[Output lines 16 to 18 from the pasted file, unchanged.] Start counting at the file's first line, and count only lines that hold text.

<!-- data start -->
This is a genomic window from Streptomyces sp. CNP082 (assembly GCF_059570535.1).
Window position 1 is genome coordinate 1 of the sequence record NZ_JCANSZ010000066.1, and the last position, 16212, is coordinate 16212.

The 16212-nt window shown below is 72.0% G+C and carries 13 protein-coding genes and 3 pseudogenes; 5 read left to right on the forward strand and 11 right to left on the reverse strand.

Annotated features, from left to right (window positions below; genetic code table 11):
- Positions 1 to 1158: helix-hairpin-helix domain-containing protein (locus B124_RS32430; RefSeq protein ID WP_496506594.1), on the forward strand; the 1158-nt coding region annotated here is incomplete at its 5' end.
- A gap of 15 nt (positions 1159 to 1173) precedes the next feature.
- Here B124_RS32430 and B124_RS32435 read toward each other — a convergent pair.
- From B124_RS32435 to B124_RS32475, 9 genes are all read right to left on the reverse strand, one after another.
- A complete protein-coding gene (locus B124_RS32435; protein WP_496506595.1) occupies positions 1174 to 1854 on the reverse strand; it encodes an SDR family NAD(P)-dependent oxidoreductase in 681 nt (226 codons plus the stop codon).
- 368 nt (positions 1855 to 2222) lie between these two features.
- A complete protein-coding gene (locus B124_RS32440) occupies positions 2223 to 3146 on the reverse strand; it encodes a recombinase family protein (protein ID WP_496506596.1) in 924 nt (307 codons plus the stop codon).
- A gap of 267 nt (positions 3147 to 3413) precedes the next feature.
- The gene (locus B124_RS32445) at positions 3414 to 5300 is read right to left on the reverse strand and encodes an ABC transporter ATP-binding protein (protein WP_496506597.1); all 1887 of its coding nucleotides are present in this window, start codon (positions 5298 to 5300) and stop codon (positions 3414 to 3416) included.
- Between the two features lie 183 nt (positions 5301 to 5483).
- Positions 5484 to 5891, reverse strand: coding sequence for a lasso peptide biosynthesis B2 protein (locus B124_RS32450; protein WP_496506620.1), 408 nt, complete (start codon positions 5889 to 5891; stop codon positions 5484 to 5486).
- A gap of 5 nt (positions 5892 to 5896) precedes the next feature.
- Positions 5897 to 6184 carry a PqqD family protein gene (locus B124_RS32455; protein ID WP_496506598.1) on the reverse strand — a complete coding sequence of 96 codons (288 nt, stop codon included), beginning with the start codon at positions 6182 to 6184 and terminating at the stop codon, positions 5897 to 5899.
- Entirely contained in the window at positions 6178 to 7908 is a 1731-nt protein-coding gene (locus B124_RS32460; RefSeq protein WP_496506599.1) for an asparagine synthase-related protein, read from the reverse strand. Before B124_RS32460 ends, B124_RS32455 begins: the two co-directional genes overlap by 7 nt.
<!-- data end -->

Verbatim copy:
- A gap of 5 nt (positions 5892 to 5896) precedes the next feature.
- Positions 5897 to 6184 carry a PqqD family protein gene (locus B124_RS32455; protein ID WP_496506598.1) on the reverse strand — a complete coding sequence of 96 codons (288 nt, stop codon included), beginning with the start codon at positions 6182 to 6184 and terminating at the stop codon, positions 5897 to 5899.
- Entirely contained in the window at positions 6178 to 7908 is a 1731-nt protein-coding gene (locus B124_RS32460; RefSeq protein WP_496506599.1) for an asparagine synthase-related protein, read from the reverse strand. Before B124_RS32460 ends, B124_RS32455 begins: the two co-directional genes overlap by 7 nt.